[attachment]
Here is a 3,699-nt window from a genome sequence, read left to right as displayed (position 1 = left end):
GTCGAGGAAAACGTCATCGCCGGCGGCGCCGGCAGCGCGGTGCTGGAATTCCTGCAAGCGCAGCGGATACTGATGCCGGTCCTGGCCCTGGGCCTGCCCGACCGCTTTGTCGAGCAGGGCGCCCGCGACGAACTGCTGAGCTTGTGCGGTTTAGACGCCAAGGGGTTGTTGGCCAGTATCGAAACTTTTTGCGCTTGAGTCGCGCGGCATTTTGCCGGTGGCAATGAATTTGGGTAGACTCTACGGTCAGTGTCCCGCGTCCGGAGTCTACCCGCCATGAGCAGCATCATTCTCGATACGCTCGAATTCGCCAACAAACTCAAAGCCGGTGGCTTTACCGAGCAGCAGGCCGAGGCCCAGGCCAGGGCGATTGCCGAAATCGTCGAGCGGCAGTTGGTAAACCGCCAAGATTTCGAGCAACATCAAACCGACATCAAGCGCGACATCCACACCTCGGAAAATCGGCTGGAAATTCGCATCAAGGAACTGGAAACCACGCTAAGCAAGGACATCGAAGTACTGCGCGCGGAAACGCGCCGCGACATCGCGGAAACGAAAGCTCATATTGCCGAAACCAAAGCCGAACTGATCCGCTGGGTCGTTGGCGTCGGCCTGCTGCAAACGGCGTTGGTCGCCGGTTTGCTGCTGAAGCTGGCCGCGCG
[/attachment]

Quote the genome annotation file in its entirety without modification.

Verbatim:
Here is a 3,699-nt window from a genome sequence, read left to right as displayed (position 1 = left end):
GTCGAGGAAAACGTCATCGCCGGCGGCGCCGGCAGCGCGGTGCTGGAATTCCTGCAAGCGCAGCGGATACTGATGCCGGTCCTGGCCCTGGGCCTGCCCGACCGCTTTGTCGAGCAGGGCGCCCGCGACGAACTGCTGAGCTTGTGCGGTTTAGACGCCAAGGGGTTGTTGGCCAGTATCGAAACTTTTTGCGCTTGAGTCGCGCGGCATTTTGCCGGTGGCAATGAATTTGGGTAGACTCTACGGTCAGTGTCCCGCGTCCGGAGTCTACCCGCCATGAGCAGCATCATTCTCGATACGCTCGAATTCGCCAACAAACTCAAAGCCGGTGGCTTTACCGAGCAGCAGGCCGAGGCCCAGGCCAGGGCGATTGCCGAAATCGTCGAGCGGCAGTTGGTAAACCGCCAAGATTTCGAGCAACATCAAACCGACATCAAGCGCGACATCCACACCTCGGAAAATCGGCTGGAAATTCGCATCAAGGAACTGGAAACCACGCTAAGCAAGGACATCGAAGTACTGCGCGCGGAAACGCGCCGCGACATCGCGGAAACGAAAGCTCATATTGCCGAAACCAAAGCCGAACTGATCCGCTGGGTCGTTGGCGTCGGCCTGCTGCAAACGGCGTTGGTCGCCGGTTTGCTGCTGAAGCTGGCCGCGCG